Article révisé par les pairs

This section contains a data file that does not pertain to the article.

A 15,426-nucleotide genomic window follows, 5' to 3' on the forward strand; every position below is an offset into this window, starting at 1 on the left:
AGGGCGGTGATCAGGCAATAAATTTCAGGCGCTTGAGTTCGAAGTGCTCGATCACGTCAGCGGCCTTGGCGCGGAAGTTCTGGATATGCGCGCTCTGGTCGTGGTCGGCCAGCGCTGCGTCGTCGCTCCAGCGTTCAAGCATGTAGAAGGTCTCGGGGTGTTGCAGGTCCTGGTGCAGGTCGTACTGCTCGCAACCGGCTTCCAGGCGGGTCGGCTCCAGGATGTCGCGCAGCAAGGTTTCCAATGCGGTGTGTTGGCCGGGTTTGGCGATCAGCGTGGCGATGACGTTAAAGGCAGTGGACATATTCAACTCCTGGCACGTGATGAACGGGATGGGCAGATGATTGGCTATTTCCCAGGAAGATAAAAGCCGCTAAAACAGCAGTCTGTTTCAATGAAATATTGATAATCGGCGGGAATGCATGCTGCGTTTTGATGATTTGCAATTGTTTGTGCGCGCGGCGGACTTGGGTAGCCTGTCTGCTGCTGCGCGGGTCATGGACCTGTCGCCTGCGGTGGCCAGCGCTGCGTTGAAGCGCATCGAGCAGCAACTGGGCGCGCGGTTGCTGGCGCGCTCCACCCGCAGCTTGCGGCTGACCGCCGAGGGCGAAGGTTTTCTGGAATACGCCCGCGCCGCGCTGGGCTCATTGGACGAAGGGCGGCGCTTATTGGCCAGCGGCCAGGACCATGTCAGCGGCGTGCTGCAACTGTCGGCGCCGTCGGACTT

Résumé : 1. We investigated ant communities in all main vegetation zones of the model island of Santa Cruz in the Galápagos archipelago (155 collection points, spread over 21 sites; 28 ant species collected), and evaluated the distribution, coexistence, and effect of environmental factors in a community composed of endemic, probably endemic, and introduced ants of the New World and exotic origin. 2. Introduced species were the most frequent, occurring in 98% of the samples, yet endemic and probably endemic species still occurred in 54% of the samples, and constituted one of three most common species. The present study revealed that the habitat type along with altitude and the tree cover are the primary factors shaping ant community composition. Little evidence was found for a competitively structured assemblage of ant species. 3. The present study confirmed the predominance of two dominant invasive species, Solenopsis geminata Fabricius and Wasmannia auropunctata Roger, whose abundances are negatively correlated. The abundance of S. geminata is positively correlated with the overall species richness, and with the proportion of other introduced species. The presence of both invasive ants is associated with a low evenness of ant communities. 4. The present study (i) stresses the dominance of introduced species and the relative resistance of endemic species, (ii) highlights the on-going processes of species introductions and (iii) points out the need for adequate monitoring and conservation of the pristine and threatened environments that constitute the Galápagos Islands.